With a potential 7.3 billion annual passengers, the aviation industry is looking to biofuels as the only path to greener airplanes.
Perhaps a flock-like approach to building lithium batteries for vehicles is what it'll take. A new alliance has been formed between the Argonne National Laboratory and 14 US companies to try and "perfect" li-ion batteries for cars, the lab announced this week. The alliance, called The National Alliance for Advanced Transportation Battery Cell Manufacture, will ask for between $1 and $2 billion from the US government over five years to help with the task. Much has been made of the way that Americ
Al Yousuf, based in the United Arab Emirates, is a large company with holdings in the automotive, computer and boat industries. Late last week, the company announced it would expand its green car tech investments by buying 8 million shares of common stock of Altair Nanotechnologies Inc. Al Yousuf now owns about 21 percent of Altair, up from 14 percent before the purchase. In May, the Al Yousuf Group bought $475,000 of Zap's convertible debt, and Al Yousuf LLC's Eqbal Al Yousuf is chairman of the
Altairnano's interim president Terry Copeland has moved up to president and CEO, the company announced today. Copeland has been the battery company's interim leader since March, just after previous CEO Alan Gotcher resigned. Copeland has been with Altair Nanotechnologies since November 2007 (when he was vice president of operations for Altair's Power and Energy Group). He also has a long history with the Duracell battery company. Copeland said that Altairnano, which is still in the game to suppl
Several factors hurt Altair Nanotechnologies' fiscal results in FY07: warranty replacement costs and higher research and development expenses have made the company report a wider loss despite higher revenues. $6.78m worth of warranty expenses and inventory impairment were related to the first-generation battery packs that were sold to Phoenix Motor Cars. As for R&D, costs rose to $15.4m compared to $10.1m in 2006.
Got a need for speed? Strap on a battery pack and his the track. That's the idea behind the Current Eliminator V, which set a new electric dragster world speed record in the National Hot Rod Association's (NHRA) Super Pro class of 153.6 mph at the Speedworld Motorplex drag strip in Tuscon last Saturday. The Current Eliminator V did the quarter-mile in 8.10 seconds at the hands of Dennis "Kilowatt" Berube. The dragster was powered by Altairnano's lithium-titanate battery packs. Berube is a found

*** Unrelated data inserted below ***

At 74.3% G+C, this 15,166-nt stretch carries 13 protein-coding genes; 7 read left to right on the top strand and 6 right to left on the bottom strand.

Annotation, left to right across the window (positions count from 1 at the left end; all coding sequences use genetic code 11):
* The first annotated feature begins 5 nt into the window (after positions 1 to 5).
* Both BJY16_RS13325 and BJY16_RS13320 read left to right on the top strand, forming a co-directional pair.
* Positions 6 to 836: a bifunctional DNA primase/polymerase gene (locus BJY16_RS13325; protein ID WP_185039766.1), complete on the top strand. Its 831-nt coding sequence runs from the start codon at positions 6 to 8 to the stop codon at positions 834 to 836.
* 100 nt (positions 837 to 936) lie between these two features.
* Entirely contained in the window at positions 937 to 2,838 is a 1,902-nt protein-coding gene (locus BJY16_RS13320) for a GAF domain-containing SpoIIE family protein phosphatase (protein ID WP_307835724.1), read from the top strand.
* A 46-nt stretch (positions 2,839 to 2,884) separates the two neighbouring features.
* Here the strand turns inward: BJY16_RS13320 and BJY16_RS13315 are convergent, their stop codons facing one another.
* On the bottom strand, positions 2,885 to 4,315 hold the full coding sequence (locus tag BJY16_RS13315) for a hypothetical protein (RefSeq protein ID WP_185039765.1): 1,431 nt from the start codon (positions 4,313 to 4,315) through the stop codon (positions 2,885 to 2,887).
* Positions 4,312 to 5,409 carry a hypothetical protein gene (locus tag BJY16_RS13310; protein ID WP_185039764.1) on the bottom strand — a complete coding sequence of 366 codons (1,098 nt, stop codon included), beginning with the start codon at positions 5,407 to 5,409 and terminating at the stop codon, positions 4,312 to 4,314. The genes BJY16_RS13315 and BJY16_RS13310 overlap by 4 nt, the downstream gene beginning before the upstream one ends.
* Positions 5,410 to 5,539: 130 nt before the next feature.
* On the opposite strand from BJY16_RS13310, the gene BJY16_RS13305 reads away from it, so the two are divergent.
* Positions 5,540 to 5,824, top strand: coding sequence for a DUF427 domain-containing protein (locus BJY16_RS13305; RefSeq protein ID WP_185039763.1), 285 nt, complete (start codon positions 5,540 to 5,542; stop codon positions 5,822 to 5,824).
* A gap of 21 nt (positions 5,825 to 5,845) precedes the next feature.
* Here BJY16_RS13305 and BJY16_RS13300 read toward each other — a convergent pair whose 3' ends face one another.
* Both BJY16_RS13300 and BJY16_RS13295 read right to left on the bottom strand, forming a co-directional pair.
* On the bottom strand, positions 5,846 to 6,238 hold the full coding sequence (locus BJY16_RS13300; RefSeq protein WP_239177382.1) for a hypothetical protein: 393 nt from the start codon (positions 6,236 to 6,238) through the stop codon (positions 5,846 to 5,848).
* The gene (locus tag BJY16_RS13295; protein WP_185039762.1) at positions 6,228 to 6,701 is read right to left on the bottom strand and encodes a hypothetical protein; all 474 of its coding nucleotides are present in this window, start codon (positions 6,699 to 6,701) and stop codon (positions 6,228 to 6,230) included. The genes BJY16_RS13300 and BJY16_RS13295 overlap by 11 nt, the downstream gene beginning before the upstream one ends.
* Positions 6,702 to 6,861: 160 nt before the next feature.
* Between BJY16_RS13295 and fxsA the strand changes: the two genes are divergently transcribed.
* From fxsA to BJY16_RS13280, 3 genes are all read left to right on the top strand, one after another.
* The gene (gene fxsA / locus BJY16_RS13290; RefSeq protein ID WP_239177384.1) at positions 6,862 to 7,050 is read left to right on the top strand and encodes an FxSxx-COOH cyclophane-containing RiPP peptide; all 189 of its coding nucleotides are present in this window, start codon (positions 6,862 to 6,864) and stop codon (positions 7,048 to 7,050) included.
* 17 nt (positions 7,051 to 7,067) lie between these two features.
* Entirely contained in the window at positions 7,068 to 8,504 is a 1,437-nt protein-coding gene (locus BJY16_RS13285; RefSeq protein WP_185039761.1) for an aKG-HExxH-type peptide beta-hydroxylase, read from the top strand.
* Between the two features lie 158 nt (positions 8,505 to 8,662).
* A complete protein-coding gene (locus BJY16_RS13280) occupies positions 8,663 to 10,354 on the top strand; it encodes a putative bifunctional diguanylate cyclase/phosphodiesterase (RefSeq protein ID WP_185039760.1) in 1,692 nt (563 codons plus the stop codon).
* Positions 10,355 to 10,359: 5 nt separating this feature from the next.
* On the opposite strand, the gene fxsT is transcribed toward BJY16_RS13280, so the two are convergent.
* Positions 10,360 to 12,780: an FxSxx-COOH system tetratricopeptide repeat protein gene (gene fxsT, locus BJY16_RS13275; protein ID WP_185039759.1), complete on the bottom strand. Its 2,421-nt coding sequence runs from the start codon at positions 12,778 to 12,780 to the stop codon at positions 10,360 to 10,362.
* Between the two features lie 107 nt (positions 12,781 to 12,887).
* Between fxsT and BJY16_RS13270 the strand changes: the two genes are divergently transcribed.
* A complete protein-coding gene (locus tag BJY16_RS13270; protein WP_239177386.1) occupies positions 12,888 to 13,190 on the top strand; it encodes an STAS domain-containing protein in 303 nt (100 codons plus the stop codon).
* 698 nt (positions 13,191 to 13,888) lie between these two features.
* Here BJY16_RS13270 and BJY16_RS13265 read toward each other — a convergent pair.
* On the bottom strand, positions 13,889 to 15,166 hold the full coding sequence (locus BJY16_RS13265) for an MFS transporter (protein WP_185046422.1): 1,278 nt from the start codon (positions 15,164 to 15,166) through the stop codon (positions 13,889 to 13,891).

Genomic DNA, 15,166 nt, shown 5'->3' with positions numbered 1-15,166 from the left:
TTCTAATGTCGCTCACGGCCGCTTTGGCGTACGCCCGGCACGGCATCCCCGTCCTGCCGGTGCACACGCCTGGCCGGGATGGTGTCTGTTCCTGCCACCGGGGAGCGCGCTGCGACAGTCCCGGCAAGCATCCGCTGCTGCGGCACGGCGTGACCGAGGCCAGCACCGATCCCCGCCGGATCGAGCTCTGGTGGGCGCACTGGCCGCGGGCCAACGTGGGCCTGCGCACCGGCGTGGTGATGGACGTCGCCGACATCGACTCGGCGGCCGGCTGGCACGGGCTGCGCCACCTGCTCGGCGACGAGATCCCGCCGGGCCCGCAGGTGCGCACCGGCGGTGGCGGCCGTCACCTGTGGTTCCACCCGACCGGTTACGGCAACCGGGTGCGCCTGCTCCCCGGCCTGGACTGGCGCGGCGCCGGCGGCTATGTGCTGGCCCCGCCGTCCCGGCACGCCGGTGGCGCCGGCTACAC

Following Altairnano's not-so-good news the other day (the Motley Fool said its stock "missed the mark"), the company must be pleased to announce some good news. To wit, $7 million worth of federal funds as part of the recently-passed Defense Appropriations Bill. The money will be used by Altair not for vehicles but for an advanced lithium battery and separate sensor programs. Five million is headed towards a U.S. Navy project that is intended to reduce the amount of diesel fuel the military bra
The popular Motley Fool investment site today published a list of "3 Stocks That Missed the Mark." One of those is the common AutoblogGreen presence Altair Nanotechnologies. Now, AutoblogGreen doesn't get into investment tips or anything like that, but the Fool is not the only one to dampen the good news that Altair puts out. Part of the problem, writes Anders Bylund of the Fool, is that, "One key customer reportedly delayed a $3.2 million order for Altair battery packs while waiting for the fed
digg_url = 'http://digg.com/offbeat_news/Normal_affordable_electric_cars_don_t_exist'; Sunday's New York Times has an article about the complete lack of a normal electric car the average person can afford. There are smaller vehicles you can buy and you can search Ebay for a good conversion or a RAV4 but the New York Times is essentially correct. If you are a middle class guy with 2.5 kids and you want a four-door sedan, electric car for about $30,000 you are SOL. Here are some quotes from the
AeroVironment, a company that helps build drones (unpiloted flying machines) for the U.S. military as well as earlier work on vehicles like the Sunraycer and the GM Impact, announced today that its ten-minute recharge demonstration of an Altair Nanotechnologies 35kWh battery pack was successful, and restored enough power to drive the car for two hours at 60 mph. The demo was performed for folks from California Air Resources Board (CARB) at AeroVironment's Monrovia, California Energy Technology C
On Wednesday afternoon, Dr. Alan Gotcher of Altair Nanotechnologies broke down his company's batteries. Not physically, but verbally and with Powerpoint slides. In a room full of battery experts, Gotcher explained why his company's NanoSafe batteries are the top of the line. No one got up to call him a liar when he described these greatly improved batteries, in part because most of this information has been floating about for a while, and in part because he had the data to back up his claims.
A few months ago, we first heard word of Altair Nanotechnologies because of an innovative new battery cell design they're now calling NanoSafe. They say that the graphite used in standard lithium-ion batteries is replaced with a nano-structured negative electrode material called nano lithium titanium oxide. The result could very well be ground-breaking.
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